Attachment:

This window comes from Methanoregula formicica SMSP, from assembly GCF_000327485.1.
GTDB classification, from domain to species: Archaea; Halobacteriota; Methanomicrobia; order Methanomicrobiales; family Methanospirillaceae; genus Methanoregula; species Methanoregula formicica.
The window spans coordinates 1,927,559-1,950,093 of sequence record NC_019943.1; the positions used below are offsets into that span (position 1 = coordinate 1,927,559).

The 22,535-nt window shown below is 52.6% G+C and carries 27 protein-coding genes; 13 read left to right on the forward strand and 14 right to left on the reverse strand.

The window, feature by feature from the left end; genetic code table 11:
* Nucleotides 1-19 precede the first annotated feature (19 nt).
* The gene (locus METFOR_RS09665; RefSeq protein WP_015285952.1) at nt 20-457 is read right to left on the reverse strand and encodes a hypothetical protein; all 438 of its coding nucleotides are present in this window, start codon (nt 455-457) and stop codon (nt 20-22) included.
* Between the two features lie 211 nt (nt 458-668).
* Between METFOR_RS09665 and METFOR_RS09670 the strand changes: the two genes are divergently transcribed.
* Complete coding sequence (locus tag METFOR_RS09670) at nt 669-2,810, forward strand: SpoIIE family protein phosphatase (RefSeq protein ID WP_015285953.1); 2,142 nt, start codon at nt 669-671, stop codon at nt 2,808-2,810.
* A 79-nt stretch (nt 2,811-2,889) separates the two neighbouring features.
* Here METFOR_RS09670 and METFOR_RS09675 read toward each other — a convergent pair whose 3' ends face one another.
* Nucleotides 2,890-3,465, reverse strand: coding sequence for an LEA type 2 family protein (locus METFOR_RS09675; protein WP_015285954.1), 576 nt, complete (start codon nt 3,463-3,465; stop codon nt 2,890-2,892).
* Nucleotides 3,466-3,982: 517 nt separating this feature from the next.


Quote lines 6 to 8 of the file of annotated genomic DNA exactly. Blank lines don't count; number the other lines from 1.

* Nucleotides 1-19 precede the first annotated feature (19 nt).
* The gene (locus METFOR_RS09665; RefSeq protein WP_015285952.1) at nt 20-457 is read right to left on the reverse strand and encodes a hypothetical protein; all 438 of its coding nucleotides are present in this window, start codon (nt 455-457) and stop codon (nt 20-22) included.
* Between the two features lie 211 nt (nt 458-668).